A pair of recent studies suggests that for the first time in years, HTTP traffic consumes more network bandwidth than P2P file-sharing does, and that video sharing services are to blame.
It’s no secret that P2P users have long consumed the lions share of a given ISP network’s bandwidth but, with the rise in popularity of video sharing services such as YouTube, Google Video, Joost, Daily Motion, Guba, and others, it’s percentage has fallen.
Ellacoya Networks Inc., in its survey of some 2 million broadband customers, discovered that HTTP traffic is now responsible for 39% of a network’s bandwidth usage, compared to 37% for P2P traffic.
“We saw an obvious rise in overall Web traffic and a rise in HTTP video streaming as a second aspect,” says Fred Sammartino, Ellacoya’s VP of marketing. “Video trumps everything because it is ten times or a hundred times bigger than images.”
Not surprisingly, it also found that BitTorrent is still the dominant type of P2P file-sharing program being used in North America.
The other study was conducted was by Sandovine Inc., and it also found results that similarly pointed out that the volume of P2P traffic had been overtaken by HTTP traffic.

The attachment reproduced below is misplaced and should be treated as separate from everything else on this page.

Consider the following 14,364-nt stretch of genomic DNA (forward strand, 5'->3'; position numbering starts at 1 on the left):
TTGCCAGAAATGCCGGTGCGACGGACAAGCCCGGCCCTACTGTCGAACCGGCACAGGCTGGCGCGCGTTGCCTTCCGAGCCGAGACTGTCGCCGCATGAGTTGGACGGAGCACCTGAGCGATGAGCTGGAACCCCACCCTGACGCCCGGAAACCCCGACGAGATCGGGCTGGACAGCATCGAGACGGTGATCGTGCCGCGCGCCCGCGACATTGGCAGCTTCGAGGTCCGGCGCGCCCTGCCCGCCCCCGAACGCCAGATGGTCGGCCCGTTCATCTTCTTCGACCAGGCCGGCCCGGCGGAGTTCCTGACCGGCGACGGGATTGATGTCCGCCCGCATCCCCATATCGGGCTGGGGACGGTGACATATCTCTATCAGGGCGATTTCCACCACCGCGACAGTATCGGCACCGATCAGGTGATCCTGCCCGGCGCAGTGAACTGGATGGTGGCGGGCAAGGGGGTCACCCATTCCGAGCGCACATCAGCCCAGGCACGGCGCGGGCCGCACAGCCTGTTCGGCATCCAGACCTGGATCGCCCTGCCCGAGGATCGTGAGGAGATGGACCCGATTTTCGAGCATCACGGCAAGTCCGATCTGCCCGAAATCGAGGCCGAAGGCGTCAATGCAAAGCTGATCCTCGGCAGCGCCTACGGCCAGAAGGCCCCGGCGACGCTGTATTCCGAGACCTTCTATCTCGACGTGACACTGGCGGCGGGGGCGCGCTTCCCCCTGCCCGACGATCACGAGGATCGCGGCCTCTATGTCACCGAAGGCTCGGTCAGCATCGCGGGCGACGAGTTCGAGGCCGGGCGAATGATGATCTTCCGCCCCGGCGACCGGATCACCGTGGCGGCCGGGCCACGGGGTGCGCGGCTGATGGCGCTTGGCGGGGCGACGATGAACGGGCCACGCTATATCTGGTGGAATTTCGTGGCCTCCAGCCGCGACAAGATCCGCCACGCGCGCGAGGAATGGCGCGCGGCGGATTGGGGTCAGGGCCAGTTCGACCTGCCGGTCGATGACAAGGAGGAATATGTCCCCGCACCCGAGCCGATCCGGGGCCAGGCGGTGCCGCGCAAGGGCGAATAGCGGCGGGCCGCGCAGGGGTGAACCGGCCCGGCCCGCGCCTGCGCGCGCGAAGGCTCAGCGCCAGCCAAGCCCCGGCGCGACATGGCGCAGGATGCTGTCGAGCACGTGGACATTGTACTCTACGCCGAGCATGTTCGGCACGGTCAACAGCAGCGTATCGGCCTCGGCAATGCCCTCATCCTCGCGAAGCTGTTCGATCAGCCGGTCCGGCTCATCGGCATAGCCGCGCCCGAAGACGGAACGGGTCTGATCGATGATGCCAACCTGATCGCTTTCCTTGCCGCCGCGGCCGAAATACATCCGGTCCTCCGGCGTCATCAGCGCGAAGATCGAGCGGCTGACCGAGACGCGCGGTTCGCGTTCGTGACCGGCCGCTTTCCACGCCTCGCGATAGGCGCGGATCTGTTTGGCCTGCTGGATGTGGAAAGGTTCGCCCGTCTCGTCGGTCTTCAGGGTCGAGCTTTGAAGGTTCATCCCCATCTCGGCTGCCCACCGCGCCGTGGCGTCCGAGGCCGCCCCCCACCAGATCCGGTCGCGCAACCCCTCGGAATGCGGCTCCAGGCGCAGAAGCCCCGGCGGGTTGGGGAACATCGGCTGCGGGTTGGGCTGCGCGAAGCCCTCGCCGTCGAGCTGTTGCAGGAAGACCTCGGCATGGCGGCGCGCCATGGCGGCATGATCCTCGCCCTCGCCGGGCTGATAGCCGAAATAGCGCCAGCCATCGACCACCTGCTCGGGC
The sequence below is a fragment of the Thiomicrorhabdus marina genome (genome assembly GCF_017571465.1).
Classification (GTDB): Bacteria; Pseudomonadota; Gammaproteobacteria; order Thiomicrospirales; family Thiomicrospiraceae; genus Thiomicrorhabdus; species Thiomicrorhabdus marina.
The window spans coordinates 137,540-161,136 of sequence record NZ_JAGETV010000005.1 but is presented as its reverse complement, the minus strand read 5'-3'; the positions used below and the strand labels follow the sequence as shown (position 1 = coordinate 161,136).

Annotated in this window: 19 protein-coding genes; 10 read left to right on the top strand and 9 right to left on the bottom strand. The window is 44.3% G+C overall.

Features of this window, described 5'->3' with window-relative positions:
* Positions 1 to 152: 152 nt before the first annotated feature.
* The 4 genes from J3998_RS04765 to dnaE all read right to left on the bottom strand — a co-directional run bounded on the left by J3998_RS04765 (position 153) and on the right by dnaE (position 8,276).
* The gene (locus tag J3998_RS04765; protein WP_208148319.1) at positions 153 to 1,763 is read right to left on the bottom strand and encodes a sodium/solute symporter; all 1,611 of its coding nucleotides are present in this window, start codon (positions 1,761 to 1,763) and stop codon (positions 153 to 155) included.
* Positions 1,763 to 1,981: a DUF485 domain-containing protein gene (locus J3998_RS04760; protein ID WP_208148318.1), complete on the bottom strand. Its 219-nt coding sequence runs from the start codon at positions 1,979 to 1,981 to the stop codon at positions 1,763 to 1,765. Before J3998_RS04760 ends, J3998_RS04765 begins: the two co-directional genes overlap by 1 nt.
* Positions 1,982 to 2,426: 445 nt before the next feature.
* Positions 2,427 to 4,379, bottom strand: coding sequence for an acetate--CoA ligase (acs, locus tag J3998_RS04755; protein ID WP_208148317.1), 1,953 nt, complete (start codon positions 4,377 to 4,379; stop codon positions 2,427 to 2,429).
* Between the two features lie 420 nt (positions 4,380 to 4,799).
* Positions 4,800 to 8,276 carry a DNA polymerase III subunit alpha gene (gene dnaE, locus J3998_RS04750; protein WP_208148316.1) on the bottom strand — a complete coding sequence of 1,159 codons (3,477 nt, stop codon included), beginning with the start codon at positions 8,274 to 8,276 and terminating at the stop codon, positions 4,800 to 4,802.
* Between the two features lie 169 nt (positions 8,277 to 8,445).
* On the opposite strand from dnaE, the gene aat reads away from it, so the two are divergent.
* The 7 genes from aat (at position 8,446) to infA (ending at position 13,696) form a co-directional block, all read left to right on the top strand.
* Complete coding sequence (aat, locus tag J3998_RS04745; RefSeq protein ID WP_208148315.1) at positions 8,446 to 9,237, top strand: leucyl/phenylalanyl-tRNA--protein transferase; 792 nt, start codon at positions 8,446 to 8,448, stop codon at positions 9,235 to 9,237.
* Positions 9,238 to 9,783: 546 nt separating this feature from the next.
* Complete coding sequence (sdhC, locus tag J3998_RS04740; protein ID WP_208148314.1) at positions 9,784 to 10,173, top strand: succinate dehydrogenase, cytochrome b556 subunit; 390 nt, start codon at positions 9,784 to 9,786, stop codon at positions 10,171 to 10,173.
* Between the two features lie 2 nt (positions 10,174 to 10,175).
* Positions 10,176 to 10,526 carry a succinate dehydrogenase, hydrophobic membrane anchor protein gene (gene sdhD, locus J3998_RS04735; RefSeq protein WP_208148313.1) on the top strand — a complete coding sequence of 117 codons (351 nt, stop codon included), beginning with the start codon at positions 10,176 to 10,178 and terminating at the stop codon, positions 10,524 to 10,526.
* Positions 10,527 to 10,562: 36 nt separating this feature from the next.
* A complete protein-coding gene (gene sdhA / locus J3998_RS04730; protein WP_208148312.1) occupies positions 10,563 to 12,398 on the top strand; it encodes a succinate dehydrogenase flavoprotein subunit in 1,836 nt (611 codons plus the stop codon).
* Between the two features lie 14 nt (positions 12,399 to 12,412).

In a survey of some 2.7 million people, it was found that P2P traffic was responsible for some 36% of network bandwidth usage compared to HTTP’s 38%.
Users of BitTorrent and other P2P file-sharing programs have long been blamed for consuming an inordinate amount of network bandwidth but, this study hints at what the future may hold for the merit of that criticism.
Ellicoya’s data suggests that a mere 5% of users are responsible for some 45.3% of overall. network traffic.Now presumably these people are using BitTorrent to share files, thus making their use of network bandwidth as efficient as possible.
The rest of the network users, on the other hand, seem to be sharing and streaming video files in a way that adds an unnecessary burden on the available bandwidth and could mean trouble for users as a whole if the issue is not addressed.
Instead of getting data from peers, users maintain a persistent strain on the network by having to access, watch, or transfer video via the central, managed servers of a given video sharing service.
If a way is not found to use the available network bandwidth more efficiently, i.e. using the BitTorrent protocol for instance, then the video streaming and sharing experience will be degraded for everyone.
As video sharing sites like YouTube and Google Video rise in popularity the problem will only worsen and have to be addressed eventually. Let’s only hope it’s sooner rather than later.
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